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n. pl. in·no·cen·cies Archaic


another word for innocence


(ˈɪn ə səns)

1. the quality or state of being innocent; freedom from sin or moral wrong.
2. freedom from legal or specific wrong.
3. simplicity; absence of guile or cunning; naiveté.
4. lack of knowledge or understanding.
5. harmlessness.
6. chastity.
7. an innocent person or thing.
[1300–50; Middle English < Latin]
ThesaurusAntonymsRelated WordsSynonymsLegend:
Noun1.innocency - an innocent quality or thing or act; "the innocencies of childhood"
artlessness, ingenuousness, innocence, naturalness - the quality of innocent naivete
References in classic literature ?
Yes, ma'am, Anthony--Tony Sandford," was the reply--it was uttered in a vulgar nasal tone, that Julia instantly perceived was counterfeited: but Miss Emmerson, with perfect innocency, proceeded in her inquiries.
Whether the words of Madame were a pleasantry, or uttered in all innocency, they proved the pitiless immolation of everything that Louis had found charming or poetic in the young girl.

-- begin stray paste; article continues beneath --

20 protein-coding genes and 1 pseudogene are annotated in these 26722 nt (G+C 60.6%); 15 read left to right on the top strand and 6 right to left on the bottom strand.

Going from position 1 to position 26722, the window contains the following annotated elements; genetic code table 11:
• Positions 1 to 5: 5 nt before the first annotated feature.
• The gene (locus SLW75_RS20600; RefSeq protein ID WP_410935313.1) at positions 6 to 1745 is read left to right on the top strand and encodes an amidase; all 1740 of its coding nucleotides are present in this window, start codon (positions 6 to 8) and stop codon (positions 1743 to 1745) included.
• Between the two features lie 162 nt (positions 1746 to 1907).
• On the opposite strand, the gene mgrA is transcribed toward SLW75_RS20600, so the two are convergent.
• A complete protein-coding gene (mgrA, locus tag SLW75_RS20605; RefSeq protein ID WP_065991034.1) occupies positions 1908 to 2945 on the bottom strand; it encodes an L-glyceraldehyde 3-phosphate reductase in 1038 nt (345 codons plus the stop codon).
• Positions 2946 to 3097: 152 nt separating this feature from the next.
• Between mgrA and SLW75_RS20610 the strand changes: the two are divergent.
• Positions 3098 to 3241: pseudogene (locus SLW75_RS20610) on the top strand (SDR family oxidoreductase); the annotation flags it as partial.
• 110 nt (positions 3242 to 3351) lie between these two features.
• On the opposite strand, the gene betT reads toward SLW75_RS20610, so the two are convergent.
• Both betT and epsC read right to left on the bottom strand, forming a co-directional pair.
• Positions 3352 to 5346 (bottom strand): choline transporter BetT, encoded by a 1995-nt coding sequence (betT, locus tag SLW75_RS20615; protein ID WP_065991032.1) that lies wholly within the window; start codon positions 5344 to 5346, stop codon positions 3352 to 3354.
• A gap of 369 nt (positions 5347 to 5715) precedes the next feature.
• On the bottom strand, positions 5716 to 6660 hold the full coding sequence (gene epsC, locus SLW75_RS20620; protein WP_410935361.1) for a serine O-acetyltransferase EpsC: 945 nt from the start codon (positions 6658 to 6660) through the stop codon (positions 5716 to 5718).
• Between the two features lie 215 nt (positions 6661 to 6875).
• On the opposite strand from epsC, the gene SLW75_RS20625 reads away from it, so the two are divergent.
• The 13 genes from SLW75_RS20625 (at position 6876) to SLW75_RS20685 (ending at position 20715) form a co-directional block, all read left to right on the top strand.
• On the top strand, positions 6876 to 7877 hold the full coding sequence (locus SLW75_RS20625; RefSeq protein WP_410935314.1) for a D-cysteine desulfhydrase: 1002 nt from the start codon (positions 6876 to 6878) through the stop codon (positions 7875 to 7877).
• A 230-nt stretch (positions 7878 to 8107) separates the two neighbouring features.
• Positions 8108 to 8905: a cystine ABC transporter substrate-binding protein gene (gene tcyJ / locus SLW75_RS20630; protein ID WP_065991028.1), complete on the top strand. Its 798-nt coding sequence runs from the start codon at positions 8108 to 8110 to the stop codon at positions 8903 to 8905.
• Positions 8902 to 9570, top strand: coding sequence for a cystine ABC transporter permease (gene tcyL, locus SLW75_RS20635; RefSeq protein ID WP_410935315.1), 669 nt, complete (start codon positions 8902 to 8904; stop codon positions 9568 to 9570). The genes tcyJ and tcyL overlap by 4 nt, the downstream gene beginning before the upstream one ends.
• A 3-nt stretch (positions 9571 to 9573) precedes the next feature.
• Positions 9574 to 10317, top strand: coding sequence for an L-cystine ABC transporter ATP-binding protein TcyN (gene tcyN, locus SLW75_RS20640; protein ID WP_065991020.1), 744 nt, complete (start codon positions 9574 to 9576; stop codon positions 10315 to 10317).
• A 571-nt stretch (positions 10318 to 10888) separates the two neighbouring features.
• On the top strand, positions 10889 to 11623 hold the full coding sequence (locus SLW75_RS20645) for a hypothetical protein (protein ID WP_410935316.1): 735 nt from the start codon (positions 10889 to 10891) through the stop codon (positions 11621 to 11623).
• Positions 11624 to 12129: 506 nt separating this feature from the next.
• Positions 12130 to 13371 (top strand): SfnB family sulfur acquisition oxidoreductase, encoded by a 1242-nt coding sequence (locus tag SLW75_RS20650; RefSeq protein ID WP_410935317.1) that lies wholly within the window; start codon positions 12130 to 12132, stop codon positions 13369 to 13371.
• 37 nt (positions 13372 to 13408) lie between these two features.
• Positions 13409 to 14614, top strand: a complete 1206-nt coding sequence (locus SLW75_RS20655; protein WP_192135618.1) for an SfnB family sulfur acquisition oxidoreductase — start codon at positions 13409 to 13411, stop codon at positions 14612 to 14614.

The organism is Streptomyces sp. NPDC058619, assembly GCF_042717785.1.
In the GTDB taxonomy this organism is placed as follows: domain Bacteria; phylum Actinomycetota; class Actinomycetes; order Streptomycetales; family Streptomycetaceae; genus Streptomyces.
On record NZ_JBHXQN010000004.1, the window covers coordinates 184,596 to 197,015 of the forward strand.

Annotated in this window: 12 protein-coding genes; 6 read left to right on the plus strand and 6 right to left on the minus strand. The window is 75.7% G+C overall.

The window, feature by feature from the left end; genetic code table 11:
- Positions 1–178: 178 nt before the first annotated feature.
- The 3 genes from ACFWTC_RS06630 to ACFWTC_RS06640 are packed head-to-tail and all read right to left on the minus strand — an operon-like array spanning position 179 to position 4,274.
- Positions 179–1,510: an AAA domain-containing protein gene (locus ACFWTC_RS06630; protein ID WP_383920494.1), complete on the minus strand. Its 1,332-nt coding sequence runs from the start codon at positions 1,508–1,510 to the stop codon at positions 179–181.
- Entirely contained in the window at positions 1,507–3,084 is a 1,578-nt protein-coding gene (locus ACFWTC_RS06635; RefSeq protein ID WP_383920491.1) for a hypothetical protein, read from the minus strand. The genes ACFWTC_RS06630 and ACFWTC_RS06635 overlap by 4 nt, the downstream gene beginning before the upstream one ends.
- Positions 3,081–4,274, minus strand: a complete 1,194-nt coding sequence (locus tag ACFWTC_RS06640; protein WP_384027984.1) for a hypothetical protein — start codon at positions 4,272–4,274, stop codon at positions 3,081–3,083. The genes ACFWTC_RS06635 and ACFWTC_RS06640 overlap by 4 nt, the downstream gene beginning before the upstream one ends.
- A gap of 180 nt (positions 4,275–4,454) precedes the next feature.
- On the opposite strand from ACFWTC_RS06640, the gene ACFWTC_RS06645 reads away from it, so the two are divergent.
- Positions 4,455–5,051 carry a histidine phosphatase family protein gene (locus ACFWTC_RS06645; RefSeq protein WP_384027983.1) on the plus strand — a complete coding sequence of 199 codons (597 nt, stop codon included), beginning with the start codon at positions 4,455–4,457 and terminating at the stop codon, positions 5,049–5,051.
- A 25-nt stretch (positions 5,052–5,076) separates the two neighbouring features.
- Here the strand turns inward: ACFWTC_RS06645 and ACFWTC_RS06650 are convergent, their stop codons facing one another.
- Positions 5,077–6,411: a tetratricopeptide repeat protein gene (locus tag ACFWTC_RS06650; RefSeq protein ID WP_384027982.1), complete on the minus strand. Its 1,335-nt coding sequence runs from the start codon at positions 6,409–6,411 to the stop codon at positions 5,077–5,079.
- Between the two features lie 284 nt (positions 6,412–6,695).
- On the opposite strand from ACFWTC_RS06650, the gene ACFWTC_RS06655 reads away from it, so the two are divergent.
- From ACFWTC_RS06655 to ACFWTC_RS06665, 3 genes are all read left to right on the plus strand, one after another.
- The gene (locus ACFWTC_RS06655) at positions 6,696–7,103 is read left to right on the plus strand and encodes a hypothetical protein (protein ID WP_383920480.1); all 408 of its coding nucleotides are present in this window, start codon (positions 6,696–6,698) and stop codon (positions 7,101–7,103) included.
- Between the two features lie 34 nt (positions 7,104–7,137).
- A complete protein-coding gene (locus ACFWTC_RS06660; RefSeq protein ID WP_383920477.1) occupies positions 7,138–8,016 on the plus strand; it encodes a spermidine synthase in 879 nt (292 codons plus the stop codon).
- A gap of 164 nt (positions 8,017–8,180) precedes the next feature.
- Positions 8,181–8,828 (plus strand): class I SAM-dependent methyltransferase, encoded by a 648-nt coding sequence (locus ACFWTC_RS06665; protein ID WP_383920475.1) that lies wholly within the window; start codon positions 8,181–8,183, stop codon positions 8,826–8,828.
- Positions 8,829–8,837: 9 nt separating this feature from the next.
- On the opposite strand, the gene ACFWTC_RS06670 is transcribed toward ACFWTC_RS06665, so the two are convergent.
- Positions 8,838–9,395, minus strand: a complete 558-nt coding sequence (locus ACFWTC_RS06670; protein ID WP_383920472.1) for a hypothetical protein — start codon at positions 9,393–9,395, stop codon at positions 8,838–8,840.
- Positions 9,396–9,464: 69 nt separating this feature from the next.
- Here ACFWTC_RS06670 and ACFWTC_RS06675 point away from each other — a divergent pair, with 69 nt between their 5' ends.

But the eye soon gets wonted to it, for the eye and it are effects of one cause; then its innocency and benefit appear, and presently, all its energy spent, it pales and dwindles before the revelation of the new hour.
So took a ticket for the third tier where nameless characters resort, & I assure you in sincerity & truth my heart sicken'd at the sight, & I wished for once I had the power of the Almighty, to snatch them from their career of infamy & once more restore them to their original purity & innocency, as for the plays they were good & the Scenery was rich & splendid.
The Exhortation that begins the English rite states that marriage was "instituted of God in the time of man's innocency.